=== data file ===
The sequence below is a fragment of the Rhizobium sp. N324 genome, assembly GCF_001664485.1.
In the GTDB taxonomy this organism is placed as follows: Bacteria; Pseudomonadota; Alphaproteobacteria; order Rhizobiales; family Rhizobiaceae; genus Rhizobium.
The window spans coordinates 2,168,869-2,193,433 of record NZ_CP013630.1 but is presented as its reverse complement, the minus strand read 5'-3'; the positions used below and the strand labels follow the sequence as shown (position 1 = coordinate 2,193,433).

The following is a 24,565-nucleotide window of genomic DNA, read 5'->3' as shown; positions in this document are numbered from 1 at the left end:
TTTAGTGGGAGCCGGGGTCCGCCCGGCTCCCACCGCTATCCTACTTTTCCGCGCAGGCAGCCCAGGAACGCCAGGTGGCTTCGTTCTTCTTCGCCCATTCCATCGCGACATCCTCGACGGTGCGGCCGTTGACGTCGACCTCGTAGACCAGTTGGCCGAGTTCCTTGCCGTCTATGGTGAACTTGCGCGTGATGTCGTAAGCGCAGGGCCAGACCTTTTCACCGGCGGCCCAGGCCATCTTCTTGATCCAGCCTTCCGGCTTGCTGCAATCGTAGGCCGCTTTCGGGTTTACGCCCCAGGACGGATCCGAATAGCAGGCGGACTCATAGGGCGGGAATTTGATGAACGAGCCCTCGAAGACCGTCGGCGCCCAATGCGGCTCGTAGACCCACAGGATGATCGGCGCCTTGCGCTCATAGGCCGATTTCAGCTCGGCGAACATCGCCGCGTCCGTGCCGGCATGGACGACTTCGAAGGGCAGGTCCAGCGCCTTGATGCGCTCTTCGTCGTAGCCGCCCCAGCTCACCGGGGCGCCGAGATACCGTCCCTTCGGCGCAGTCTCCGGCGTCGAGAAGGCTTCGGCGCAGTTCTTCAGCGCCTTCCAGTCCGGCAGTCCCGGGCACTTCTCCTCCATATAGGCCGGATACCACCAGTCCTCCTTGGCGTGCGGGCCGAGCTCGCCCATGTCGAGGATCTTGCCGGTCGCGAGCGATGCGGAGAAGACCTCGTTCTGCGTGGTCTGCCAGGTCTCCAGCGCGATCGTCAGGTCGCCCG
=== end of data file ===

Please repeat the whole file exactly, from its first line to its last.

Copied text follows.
The sequence below is a fragment of the Rhizobium sp. N324 genome, assembly GCF_001664485.1.
In the GTDB taxonomy this organism is placed as follows: Bacteria; Pseudomonadota; Alphaproteobacteria; order Rhizobiales; family Rhizobiaceae; genus Rhizobium.
The window spans coordinates 2,168,869-2,193,433 of record NZ_CP013630.1 but is presented as its reverse complement, the minus strand read 5'-3'; the positions used below and the strand labels follow the sequence as shown (position 1 = coordinate 2,193,433).

The following is a 24,565-nucleotide window of genomic DNA, read 5'->3' as shown; positions in this document are numbered from 1 at the left end:
TTTAGTGGGAGCCGGGGTCCGCCCGGCTCCCACCGCTATCCTACTTTTCCGCGCAGGCAGCCCAGGAACGCCAGGTGGCTTCGTTCTTCTTCGCCCATTCCATCGCGACATCCTCGACGGTGCGGCCGTTGACGTCGACCTCGTAGACCAGTTGGCCGAGTTCCTTGCCGTCTATGGTGAACTTGCGCGTGATGTCGTAAGCGCAGGGCCAGACCTTTTCACCGGCGGCCCAGGCCATCTTCTTGATCCAGCCTTCCGGCTTGCTGCAATCGTAGGCCGCTTTCGGGTTTACGCCCCAGGACGGATCCGAATAGCAGGCGGACTCATAGGGCGGGAATTTGATGAACGAGCCCTCGAAGACCGTCGGCGCCCAATGCGGCTCGTAGACCCACAGGATGATCGGCGCCTTGCGCTCATAGGCCGATTTCAGCTCGGCGAACATCGCCGCGTCCGTGCCGGCATGGACGACTTCGAAGGGCAGGTCCAGCGCCTTGATGCGCTCTTCGTCGTAGCCGCCCCAGCTCACCGGGGCGCCGAGATACCGTCCCTTCGGCGCAGTCTCCGGCGTCGAGAAGGCTTCGGCGCAGTTCTTCAGCGCCTTCCAGTCCGGCAGTCCCGGGCACTTCTCCTCCATATAGGCCGGATACCACCAGTCCTCCTTGGCGTGCGGGCCGAGCTCGCCCATGTCGAGGATCTTGCCGGTCGCGAGCGATGCGGAGAAGACCTCGTTCTGCGTGGTCTGCCAGGTCTCCAGCGCGATCGTCAGGTCGCCCG